As COVID-19 vaccines make it safer to travel, many people who stayed home during pandemic shutdowns are vacationing again.
Rewards like points and miles earned from a travel credit card can help you get to a long-awaited dream destination, especially as a new cardholder. There’s no shortage of sign-up offers for those with good credit (a FICO score of 690 or higher), but before accepting one, consider whether a travel credit card aligns with your spending.
There are general travel credit cards that allow flexible redemptions and co-branded travel credit cards allow travel redemptions with certain hotel brands, airlines or third-party travel websites.
These types of credit cards may be useful if you travel regularly, have no debt and pay the bill in full each month to avoid interest charges. Otherwise, the high interest rate on these cards chips away at the value of rewards. If you check off these boxes, then you could consider a travel credit card.
Here are some factors to consider:
— Annual fees. Consider travel credit cards with steep annual fees only if the card’s perks can offset the cost. Less frequent travelers may get more value from a no-annual-fee credit card.
— Introductory offers. A sign-up bonus can cover the cost of a vacation, but overspending to meet the requirements to earn one defeats the purpose. Instead, plan to apply for a travel credit card around a high-spending month or season to meet bonus requirements with in-budget purchases.
— Rewards. Look for a rewards rate of 1.5% or 2% of your spending. Depending on a card’s terms, the value of rewards may increase or decrease with different redemption options. Travel redemptions typically get the best value. In some cases, you can maximize rewards by transferring points to loyalty programs.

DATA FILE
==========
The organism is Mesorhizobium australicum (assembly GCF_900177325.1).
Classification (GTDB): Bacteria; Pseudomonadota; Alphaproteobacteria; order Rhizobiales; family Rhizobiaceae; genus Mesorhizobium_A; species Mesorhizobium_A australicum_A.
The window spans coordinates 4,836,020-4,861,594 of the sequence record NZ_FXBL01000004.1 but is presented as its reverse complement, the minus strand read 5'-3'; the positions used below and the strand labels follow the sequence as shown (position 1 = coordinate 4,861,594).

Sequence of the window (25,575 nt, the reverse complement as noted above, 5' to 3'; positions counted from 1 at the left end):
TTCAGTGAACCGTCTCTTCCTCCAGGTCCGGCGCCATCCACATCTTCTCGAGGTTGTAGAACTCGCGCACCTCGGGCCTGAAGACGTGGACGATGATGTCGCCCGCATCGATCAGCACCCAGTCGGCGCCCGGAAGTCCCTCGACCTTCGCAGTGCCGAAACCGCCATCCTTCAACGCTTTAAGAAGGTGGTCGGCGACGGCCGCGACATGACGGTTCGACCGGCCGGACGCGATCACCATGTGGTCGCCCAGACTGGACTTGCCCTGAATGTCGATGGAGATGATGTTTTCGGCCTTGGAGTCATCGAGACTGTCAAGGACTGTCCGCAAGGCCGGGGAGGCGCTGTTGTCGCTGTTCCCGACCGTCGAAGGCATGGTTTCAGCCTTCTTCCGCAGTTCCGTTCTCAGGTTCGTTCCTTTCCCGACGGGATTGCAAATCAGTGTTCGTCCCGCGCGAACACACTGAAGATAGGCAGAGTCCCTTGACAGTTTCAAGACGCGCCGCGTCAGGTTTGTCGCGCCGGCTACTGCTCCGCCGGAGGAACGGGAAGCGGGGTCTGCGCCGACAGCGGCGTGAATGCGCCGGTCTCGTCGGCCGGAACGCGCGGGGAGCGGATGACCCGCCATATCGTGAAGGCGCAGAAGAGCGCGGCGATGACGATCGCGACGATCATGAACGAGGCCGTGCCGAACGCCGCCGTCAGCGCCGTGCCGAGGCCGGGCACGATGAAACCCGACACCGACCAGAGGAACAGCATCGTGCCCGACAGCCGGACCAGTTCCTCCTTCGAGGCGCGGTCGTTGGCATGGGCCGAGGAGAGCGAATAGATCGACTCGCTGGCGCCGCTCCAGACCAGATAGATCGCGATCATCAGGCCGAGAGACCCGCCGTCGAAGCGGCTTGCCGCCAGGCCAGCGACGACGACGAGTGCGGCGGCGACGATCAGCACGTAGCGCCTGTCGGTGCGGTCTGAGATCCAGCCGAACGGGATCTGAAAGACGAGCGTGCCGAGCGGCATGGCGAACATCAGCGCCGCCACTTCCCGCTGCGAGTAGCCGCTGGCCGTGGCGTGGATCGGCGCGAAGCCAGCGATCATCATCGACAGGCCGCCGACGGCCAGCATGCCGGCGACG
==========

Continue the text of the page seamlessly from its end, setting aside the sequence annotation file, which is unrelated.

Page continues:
— A broad merchant network. You’ll likely have fewer hiccups abroad with a card that belongs to the globally accepted Visa or Mastercard networks.
— No foreign transaction fees. For international travelers, a credit card that doesn’t charge foreign transaction fees saves money. These fees are typically assessed as a percentage of the amount of every purchase made abroad.
— Money-saving perks. Valuable perks are typically offered on travel cards with annual fees. Airline credit cards may have free checked bags or priority boarding. Hotel-branded credit cards may include a free night. Some general travel credit cards offer statement credit for Global Entry or TSA Precheck application fees or airport lounge access.
— Travel benefits or protections. Credit cards may offer trip cancellation or interruption insurance, lost baggage reimbursement, rental car insurance and more. Protections are often secondary to any existing insurance.
Read the terms carefully to make the most of your benefits.
This article was provided to The Associated Press by the personal finance website NerdWallet. Melissa Lambarena is a writer at NerdWallet. Email: firstname.lastname@example.org.